Marriage Essential #2: Passion

Marriage Essential #2: Passion (5 Things to Consider)

#1 The Need for Education

The world of human sexuality is fraught with concerns, questions, and misconceptions. Regardless of what is being taught by Hollywood, sexuality is one human experience that can take quite a bit of education. I once showed our youngest son a picture of his mother when she was pregnant. Pointing to her stomach I said, “There you are, right inside Mommy’s you ate joe joetummy.” After a brief moment of reflection, his face bore a look of displeasure and he said to his mother, “You ate Joe, Joe?!”

Hugh B. Brown said, “Gross ignorance on the part of newlyweds on the subject of the proper place and functioning of sex results in much unhappiness and many broken homes. …Thousands of young people come to the marriage altar almost illiterate insofar as this basic and fundamental function is concerned. … if they would frankly discuss the delicate and sanctifying aspects of harmonious sex life which are involved in marriage, … much sorrow, heartbreak, and tragedy could be avoided.” (You and Your Marriage, Salt Lake City: Bookcraft, 1960, pp. 22–23, 73.)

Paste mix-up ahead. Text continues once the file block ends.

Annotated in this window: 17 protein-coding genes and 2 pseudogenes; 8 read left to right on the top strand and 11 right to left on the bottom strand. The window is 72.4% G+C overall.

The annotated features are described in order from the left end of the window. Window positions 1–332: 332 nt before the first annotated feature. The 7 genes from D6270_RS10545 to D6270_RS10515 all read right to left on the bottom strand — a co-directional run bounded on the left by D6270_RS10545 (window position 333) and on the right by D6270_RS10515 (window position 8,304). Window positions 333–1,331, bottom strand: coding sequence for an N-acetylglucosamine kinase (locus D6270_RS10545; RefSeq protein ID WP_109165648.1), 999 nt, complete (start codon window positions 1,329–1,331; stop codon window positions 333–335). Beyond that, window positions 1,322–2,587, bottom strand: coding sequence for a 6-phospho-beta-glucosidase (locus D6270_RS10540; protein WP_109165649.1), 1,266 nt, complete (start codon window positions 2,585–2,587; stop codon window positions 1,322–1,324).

dual shower headThis education, however, must be handled properly in both content and timing. On a different occasion our family rented a hotel room that had a rather large and elaborate shower. One of our young children looked in and noticed that there was a shower head on either end of the stall some 6 feet apart. With an inquisitive eye came the question, “Hey…why are there two showers in here?” My wife quickly summed up the timing of the teaching and said, “So you can wash your front and your back at the same time!” “Whew!” Came the reply. Obviously that teaching would be reserved for another day!

#2 The Goodness of Sexual Relations